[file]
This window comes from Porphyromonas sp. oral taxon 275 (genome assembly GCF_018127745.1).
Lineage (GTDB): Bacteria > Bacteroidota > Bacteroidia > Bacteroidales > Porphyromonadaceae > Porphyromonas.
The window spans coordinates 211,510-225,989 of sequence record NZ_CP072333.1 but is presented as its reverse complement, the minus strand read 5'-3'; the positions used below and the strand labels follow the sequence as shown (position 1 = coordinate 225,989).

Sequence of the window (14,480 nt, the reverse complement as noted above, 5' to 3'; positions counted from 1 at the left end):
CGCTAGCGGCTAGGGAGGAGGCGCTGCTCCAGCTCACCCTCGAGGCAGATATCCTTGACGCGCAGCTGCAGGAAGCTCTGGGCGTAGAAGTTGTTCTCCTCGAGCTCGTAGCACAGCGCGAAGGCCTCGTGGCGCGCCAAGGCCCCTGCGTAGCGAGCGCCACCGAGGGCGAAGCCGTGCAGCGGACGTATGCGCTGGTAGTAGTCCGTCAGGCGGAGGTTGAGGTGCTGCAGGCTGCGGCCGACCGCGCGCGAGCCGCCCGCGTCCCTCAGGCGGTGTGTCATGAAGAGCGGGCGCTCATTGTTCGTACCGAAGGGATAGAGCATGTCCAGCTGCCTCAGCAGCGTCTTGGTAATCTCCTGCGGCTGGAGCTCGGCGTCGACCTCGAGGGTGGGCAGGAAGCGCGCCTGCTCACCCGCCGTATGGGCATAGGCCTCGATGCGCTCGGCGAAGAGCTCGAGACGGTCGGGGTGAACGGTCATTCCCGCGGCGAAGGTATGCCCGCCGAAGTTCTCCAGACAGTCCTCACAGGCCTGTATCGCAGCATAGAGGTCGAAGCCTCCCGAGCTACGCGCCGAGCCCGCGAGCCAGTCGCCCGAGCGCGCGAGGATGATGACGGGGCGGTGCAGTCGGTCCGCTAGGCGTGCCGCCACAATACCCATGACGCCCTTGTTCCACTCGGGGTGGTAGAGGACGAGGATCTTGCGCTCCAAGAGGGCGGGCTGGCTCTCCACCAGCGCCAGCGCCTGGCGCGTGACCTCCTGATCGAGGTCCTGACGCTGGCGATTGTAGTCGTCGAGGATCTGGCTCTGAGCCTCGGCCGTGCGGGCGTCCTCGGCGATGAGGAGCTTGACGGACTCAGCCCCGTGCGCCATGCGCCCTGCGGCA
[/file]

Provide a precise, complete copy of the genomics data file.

This window comes from Porphyromonas sp. oral taxon 275 (genome assembly GCF_018127745.1).
Lineage (GTDB): Bacteria > Bacteroidota > Bacteroidia > Bacteroidales > Porphyromonadaceae > Porphyromonas.
The window spans coordinates 211,510-225,989 of sequence record NZ_CP072333.1 but is presented as its reverse complement, the minus strand read 5'-3'; the positions used below and the strand labels follow the sequence as shown (position 1 = coordinate 225,989).

Sequence of the window (14,480 nt, the reverse complement as noted above, 5' to 3'; positions counted from 1 at the left end):
CGCTAGCGGCTAGGGAGGAGGCGCTGCTCCAGCTCACCCTCGAGGCAGATATCCTTGACGCGCAGCTGCAGGAAGCTCTGGGCGTAGAAGTTGTTCTCCTCGAGCTCGTAGCACAGCGCGAAGGCCTCGTGGCGCGCCAAGGCCCCTGCGTAGCGAGCGCCACCGAGGGCGAAGCCGTGCAGCGGACGTATGCGCTGGTAGTAGTCCGTCAGGCGGAGGTTGAGGTGCTGCAGGCTGCGGCCGACCGCGCGCGAGCCGCCCGCGTCCCTCAGGCGGTGTGTCATGAAGAGCGGGCGCTCATTGTTCGTACCGAAGGGATAGAGCATGTCCAGCTGCCTCAGCAGCGTCTTGGTAATCTCCTGCGGCTGGAGCTCGGCGTCGACCTCGAGGGTGGGCAGGAAGCGCGCCTGCTCACCCGCCGTATGGGCATAGGCCTCGATGCGCTCGGCGAAGAGCTCGAGACGGTCGGGGTGAACGGTCATTCCCGCGGCGAAGGTATGCCCGCCGAAGTTCTCCAGACAGTCCTCACAGGCCTGTATCGCAGCATAGAGGTCGAAGCCTCCCGAGCTACGCGCCGAGCCCGCGAGCCAGTCGCCCGAGCGCGCGAGGATGATGACGGGGCGGTGCAGTCGGTCCGCTAGGCGTGCCGCCACAATACCCATGACGCCCTTGTTCCACTCGGGGTGGTAGAGGACGAGGATCTTGCGCTCCAAGAGGGCGGGCTGGCTCTCCACCAGCGCCAGCGCCTGGCGCGTGACCTCCTGATCGAGGTCCTGACGCTGGCGATTGTAGTCGTCGAGGATCTGGCTCTGAGCCTCGGCCGTGCGGGCGTCCTCGGCGATGAGGAGCTTGACGGACTCAGCCCCGTGCGCCATGCGCCCTGCGGCA